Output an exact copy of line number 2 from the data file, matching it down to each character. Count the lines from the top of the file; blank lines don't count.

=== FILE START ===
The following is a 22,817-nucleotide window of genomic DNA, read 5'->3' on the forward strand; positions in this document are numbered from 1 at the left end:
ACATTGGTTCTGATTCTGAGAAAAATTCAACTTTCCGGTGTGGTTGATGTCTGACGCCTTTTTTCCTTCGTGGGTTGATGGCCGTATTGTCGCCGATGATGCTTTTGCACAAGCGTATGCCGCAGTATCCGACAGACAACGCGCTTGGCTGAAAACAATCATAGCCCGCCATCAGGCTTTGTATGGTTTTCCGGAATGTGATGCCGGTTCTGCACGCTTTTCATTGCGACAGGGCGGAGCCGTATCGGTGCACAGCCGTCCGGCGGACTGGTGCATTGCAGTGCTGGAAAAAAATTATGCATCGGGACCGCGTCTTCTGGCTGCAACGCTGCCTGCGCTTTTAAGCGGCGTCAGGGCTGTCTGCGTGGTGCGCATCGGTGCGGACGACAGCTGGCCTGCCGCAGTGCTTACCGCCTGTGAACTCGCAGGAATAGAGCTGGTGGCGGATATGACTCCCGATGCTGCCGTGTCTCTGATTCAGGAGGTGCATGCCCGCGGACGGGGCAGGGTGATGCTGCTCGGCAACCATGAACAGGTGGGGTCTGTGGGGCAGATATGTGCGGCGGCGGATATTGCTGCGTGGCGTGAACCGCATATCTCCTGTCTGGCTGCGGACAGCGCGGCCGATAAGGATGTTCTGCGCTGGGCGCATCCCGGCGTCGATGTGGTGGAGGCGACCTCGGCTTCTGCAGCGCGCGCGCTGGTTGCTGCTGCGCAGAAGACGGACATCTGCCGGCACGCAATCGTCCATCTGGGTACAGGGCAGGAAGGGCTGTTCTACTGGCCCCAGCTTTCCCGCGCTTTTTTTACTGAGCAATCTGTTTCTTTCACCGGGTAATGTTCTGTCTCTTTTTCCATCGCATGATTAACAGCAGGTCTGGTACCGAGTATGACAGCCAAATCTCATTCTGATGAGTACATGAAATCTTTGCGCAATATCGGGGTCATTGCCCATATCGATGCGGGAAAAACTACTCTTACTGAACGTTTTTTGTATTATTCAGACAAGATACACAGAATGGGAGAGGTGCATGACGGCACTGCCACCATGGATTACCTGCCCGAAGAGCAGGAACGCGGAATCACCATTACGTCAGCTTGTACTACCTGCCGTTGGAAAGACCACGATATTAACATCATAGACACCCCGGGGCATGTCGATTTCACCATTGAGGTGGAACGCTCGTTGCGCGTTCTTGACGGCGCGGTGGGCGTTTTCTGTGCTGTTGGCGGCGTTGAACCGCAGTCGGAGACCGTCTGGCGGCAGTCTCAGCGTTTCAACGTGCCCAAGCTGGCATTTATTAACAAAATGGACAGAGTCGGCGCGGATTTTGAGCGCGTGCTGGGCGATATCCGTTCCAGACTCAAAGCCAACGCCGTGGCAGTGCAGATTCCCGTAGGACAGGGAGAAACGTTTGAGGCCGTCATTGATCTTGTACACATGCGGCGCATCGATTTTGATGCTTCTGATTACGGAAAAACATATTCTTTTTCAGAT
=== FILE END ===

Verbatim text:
ACATTGGTTCTGATTCTGAGAAAAATTCAACTTTCCGGTGTGGTTGATGTCTGACGCCTTTTTTCCTTCGTGGGTTGATGGCCGTATTGTCGCCGATGATGCTTTTGCACAAGCGTATGCCGCAGTATCCGACAGACAACGCGCTTGGCTGAAAACAATCATAGCCCGCCATCAGGCTTTGTATGGTTTTCCGGAATGTGATGCCGGTTCTGCACGCTTTTCATTGCGACAGGGCGGAGCCGTATCGGTGCACAGCCGTCCGGCGGACTGGTGCATTGCAGTGCTGGAAAAAAATTATGCATCGGGACCGCGTCTTCTGGCTGCAACGCTGCCTGCGCTTTTAAGCGGCGTCAGGGCTGTCTGCGTGGTGCGCATCGGTGCGGACGACAGCTGGCCTGCCGCAGTGCTTACCGCCTGTGAACTCGCAGGAATAGAGCTGGTGGCGGATATGACTCCCGATGCTGCCGTGTCTCTGATTCAGGAGGTGCATGCCCGCGGACGGGGCAGGGTGATGCTGCTCGGCAACCATGAACAGGTGGGGTCTGTGGGGCAGATATGTGCGGCGGCGGATATTGCTGCGTGGCGTGAACCGCATATCTCCTGTCTGGCTGCGGACAGCGCGGCCGATAAGGATGTTCTGCGCTGGGCGCATCCCGGCGTCGATGTGGTGGAGGCGACCTCGGCTTCTGCAGCGCGCGCGCTGGTTGCTGCTGCGCAGAAGACGGACATCTGCCGGCACGCAATCGTCCATCTGGGTACAGGGCAGGAAGGGCTGTTCTACTGGCCCCAGCTTTCCCGCGCTTTTTTTACTGAGCAATCTGTTTCTTTCACCGGGTAATGTTCTGTCTCTTTTTCCATCGCATGATTAACAGCAGGTCTGGTACCGAGTATGACAGCCAAATCTCATTCTGATGAGTACATGAAATCTTTGCGCAATATCGGGGTCATTGCCCATATCGATGCGGGAAAAACTACTCTTACTGAACGTTTTTTGTATTATTCAGACAAGATACACAGAATGGGAGAGGTGCATGACGGCACTGCCACCATGGATTACCTGCCCGAAGAGCAGGAACGCGGAATCACCATTACGTCAGCTTGTACTACCTGCCGTTGGAAAGACCACGATATTAACATCATAGACACCCCGGGGCATGTCGATTTCACCATTGAGGTGGAACGCTCGTTGCGCGTTCTTGACGGCGCGGTGGGCGTTTTCTGTGCTGTTGGCGGCGTTGAACCGCAGTCGGAGACCGTCTGGCGGCAGTCTCAGCGTTTCAACGTGCCCAAGCTGGCATTTATTAACAAAATGGACAGAGTCGGCGCGGATTTTGAGCGCGTGCTGGGCGATATCCGTTCCAGACTCAAAGCCAACGCCGTGGCAGTGCAGATTCCCGTAGGACAGGGAGAAACGTTTGAGGCCGTCATTGATCTTGTACACATGCGGCGCATCGATTTTGATGCTTCTGATTACGGAAAAACATATTCTTTTTCAGAT